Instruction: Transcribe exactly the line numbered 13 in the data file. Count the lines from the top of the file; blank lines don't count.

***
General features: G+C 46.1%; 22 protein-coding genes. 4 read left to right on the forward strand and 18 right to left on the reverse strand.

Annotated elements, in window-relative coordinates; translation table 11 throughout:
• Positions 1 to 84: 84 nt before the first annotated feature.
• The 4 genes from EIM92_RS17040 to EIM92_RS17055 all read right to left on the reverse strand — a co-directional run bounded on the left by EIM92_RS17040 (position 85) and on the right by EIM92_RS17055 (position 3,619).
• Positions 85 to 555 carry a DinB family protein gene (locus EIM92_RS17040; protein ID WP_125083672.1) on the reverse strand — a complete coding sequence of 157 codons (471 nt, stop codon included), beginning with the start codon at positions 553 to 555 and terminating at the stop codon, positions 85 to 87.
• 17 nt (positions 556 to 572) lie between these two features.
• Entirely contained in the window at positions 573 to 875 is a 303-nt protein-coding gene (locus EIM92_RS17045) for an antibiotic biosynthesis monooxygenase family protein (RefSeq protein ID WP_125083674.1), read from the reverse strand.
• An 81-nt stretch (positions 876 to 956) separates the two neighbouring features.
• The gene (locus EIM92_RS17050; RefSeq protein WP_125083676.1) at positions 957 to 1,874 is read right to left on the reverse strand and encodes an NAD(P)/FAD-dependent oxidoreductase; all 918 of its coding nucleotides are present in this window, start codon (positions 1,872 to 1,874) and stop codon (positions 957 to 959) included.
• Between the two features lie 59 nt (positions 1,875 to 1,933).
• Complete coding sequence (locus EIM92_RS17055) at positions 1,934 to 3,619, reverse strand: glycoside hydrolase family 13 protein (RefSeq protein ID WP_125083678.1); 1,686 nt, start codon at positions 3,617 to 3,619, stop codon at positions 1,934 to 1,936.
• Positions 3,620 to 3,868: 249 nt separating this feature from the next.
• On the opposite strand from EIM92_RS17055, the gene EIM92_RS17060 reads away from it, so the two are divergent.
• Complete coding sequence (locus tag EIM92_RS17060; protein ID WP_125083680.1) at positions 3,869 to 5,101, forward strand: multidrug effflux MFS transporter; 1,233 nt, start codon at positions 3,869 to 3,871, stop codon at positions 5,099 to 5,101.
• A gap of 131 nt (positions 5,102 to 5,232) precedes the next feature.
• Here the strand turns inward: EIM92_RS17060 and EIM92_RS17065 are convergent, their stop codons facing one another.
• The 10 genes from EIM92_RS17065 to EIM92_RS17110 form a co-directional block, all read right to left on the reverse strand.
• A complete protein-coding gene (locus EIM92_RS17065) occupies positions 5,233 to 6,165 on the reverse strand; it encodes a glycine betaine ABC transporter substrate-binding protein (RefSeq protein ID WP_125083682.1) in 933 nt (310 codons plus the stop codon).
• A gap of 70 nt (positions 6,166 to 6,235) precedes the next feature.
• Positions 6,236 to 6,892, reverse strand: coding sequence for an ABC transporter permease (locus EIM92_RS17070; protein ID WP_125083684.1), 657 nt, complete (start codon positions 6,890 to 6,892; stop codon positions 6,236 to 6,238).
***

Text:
• On the opposite strand from EIM92_RS17055, the gene EIM92_RS17060 reads away from it, so the two are divergent.